Cosmologist Stephen Hawking will retire from his prestigious post at Cambridge University next year, but intends to continue his exploration of time and space.
Hawking, 66, is Lucasian Professor of Mathematics, a title once held by the great 18th century physicist Isaac Newton. The university said Friday that he would step down at the end of the academic year in September, but would continue working as Emeritus Lucasian Professor of Mathematics.
"We look forward to him continuing his academic work at the Department of Applied Mathematics and Theoretical Physics, playing a leading role in research in cosmology and gravitation," said Professor Peter Haynes, who heads the department.
Hawking became a scientific celebrity through his theories on black holes and the nature of time, work that he carried on despite becoming paralyzed by motor neurone disease.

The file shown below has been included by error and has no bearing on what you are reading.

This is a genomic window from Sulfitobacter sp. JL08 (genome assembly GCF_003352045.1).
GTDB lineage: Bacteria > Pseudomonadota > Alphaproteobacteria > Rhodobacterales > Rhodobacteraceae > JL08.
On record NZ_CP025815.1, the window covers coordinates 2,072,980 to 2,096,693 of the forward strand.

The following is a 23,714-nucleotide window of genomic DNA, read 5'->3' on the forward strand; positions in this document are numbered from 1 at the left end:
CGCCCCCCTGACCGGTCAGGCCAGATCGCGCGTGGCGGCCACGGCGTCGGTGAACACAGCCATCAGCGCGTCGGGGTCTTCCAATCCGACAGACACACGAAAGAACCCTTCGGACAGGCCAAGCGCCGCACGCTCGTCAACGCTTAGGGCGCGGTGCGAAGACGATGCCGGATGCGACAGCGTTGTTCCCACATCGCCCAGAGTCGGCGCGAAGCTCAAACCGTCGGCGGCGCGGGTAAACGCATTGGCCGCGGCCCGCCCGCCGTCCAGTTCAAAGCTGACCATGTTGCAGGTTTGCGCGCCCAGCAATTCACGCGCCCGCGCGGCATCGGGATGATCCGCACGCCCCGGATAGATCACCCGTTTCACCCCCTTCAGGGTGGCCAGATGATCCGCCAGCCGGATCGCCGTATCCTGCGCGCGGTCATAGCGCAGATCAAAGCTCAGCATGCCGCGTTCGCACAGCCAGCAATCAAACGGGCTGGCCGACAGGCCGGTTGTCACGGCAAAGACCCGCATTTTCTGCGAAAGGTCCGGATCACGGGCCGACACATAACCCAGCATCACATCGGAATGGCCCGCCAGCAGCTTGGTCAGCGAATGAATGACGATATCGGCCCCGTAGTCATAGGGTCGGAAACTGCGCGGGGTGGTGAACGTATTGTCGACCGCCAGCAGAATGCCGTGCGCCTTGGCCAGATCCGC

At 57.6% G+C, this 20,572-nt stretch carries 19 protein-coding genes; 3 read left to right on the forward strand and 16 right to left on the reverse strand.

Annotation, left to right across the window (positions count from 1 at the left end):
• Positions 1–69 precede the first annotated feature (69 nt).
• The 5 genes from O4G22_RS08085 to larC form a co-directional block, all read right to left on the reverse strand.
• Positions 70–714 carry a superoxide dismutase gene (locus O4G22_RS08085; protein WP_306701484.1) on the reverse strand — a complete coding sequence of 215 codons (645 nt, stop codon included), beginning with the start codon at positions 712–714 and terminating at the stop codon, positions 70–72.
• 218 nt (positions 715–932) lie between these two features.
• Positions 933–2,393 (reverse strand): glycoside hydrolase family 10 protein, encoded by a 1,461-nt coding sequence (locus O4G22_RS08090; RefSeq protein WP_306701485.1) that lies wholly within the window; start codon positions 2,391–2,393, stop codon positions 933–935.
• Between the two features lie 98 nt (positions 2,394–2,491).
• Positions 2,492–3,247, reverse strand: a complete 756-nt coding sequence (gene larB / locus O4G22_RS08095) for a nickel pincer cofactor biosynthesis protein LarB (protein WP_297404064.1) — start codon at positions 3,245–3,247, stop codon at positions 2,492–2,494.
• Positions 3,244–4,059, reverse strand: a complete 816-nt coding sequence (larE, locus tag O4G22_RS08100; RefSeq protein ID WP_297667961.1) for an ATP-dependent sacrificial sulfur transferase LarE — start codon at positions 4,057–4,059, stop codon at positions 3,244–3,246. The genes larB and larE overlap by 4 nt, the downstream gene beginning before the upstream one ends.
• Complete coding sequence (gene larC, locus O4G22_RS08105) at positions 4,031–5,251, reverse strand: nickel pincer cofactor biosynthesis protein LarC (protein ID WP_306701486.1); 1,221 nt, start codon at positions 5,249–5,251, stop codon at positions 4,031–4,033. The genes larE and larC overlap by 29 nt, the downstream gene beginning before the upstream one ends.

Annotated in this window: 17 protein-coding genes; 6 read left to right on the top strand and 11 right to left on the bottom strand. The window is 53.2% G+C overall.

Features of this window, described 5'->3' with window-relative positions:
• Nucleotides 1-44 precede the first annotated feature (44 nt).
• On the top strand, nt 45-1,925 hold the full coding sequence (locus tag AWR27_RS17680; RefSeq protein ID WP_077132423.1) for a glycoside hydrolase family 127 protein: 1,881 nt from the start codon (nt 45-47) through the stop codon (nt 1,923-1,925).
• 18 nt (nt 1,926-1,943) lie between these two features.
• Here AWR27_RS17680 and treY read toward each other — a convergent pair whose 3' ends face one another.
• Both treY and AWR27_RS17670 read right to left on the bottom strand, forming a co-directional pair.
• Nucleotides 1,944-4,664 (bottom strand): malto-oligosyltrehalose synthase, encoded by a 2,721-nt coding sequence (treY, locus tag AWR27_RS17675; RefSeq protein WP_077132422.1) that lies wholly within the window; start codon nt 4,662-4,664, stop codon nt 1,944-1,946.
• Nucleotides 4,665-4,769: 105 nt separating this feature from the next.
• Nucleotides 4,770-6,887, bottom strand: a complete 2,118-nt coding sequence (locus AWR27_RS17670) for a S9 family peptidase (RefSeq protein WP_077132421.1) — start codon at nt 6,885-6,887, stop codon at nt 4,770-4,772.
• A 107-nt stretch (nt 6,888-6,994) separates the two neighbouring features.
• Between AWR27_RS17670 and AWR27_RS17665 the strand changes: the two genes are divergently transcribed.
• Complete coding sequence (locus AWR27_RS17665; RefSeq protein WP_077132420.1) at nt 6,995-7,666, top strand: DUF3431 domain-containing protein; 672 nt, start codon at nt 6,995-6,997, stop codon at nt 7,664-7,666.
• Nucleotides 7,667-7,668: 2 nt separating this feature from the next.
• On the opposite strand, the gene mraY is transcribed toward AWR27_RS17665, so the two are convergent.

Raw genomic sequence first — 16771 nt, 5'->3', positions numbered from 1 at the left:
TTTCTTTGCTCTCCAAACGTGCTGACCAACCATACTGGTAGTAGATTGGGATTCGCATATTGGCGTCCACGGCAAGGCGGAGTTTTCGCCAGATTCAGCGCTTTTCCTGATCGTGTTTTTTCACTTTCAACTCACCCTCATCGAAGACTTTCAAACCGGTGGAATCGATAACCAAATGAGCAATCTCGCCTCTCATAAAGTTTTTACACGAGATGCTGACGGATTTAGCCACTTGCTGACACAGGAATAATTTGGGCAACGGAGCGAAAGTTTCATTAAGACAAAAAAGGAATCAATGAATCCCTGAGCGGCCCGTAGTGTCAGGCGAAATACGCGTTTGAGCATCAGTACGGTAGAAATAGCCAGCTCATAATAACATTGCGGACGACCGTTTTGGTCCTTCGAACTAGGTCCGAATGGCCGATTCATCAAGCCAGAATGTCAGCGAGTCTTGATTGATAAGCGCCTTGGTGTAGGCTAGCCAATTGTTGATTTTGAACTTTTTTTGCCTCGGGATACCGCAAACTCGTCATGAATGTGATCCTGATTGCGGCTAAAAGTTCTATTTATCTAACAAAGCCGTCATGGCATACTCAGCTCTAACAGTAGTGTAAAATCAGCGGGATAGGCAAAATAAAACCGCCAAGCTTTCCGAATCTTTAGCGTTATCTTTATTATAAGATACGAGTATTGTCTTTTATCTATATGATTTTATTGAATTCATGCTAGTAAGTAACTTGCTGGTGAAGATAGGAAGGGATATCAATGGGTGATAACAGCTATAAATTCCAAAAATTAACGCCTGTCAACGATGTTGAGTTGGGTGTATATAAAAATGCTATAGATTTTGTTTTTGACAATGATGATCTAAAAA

University policy is that officeholders must retire at the end of the academic year in which they become 67. Hawking will reach that milestone on Jan. 8.
The Lucasian professorship post was founded in 1663 by Henry Lucas, who left his 4,000 books and land expected to yield 100 pounds a year to the university. King Charles II officially established the position in 1664.
Sir Isaac Newton was the second to hold the post. Paul Dirac, a specialist in quantum mechanics who predicted the existence of positron particles, had the title from 1932 to 1969.
Hawking was appointed to the chair in 1979.
His 1988 book, "A Brief History of Time," was an international best-seller; "A Briefer History of Time," intended to be more accessible, followed in 2005.
"George's Secret Key to the Universe," co-authored with Hawking's daughter Lucy, was published last year for the children's market.
Hawking first earned prominence for his theoretical work on black holes. Disproving the belief that black holes are so dense that nothing could escape their gravitational pull, he showed that black holes leak a tiny bit of light and other types of radiation, now known as "Hawking radiation."